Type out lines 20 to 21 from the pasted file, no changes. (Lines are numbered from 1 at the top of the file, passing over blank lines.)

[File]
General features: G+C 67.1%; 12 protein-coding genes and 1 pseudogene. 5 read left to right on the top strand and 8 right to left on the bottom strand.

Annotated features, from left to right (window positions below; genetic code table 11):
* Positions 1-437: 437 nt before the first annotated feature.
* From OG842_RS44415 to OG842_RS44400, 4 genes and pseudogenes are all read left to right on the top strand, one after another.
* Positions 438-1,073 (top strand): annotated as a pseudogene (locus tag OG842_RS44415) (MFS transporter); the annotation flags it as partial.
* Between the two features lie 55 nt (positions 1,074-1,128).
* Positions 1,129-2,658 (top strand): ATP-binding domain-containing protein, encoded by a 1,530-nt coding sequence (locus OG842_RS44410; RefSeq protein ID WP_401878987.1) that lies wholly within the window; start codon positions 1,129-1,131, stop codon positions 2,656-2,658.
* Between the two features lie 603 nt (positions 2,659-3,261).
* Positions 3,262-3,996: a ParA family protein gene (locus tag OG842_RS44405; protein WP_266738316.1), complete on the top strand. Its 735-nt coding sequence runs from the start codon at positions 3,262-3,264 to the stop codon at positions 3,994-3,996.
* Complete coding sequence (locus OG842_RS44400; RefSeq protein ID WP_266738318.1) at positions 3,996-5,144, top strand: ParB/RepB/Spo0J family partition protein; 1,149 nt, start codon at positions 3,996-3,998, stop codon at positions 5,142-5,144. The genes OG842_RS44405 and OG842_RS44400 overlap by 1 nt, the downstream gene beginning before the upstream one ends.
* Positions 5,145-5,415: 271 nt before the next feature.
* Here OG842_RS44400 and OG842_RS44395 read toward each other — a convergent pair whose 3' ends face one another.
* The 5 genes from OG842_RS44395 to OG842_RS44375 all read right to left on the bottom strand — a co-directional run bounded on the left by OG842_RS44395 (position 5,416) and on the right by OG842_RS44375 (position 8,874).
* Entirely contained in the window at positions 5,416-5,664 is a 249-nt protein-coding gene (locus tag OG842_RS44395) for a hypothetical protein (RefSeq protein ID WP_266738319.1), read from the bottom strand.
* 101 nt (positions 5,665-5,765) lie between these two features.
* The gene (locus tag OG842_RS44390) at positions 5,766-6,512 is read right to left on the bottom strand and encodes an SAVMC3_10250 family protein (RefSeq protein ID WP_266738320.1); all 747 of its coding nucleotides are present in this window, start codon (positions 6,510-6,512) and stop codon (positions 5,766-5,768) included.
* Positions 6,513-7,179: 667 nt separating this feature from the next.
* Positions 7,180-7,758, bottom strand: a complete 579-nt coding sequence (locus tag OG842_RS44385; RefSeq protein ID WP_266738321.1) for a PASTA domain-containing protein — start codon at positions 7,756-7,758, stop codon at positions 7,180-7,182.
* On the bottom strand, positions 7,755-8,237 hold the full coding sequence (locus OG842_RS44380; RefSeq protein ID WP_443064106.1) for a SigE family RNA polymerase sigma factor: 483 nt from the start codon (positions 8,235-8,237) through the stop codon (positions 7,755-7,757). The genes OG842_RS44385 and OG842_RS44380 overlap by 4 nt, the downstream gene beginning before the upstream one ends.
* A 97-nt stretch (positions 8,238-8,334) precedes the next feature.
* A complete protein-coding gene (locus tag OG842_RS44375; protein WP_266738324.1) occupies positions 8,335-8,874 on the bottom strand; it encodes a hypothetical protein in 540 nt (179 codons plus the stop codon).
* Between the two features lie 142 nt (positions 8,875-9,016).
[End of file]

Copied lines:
* A 97-nt stretch (positions 8,238-8,334) precedes the next feature.
* A complete protein-coding gene (locus tag OG842_RS44375; protein WP_266738324.1) occupies positions 8,335-8,874 on the bottom strand; it encodes a hypothetical protein in 540 nt (179 codons plus the stop codon).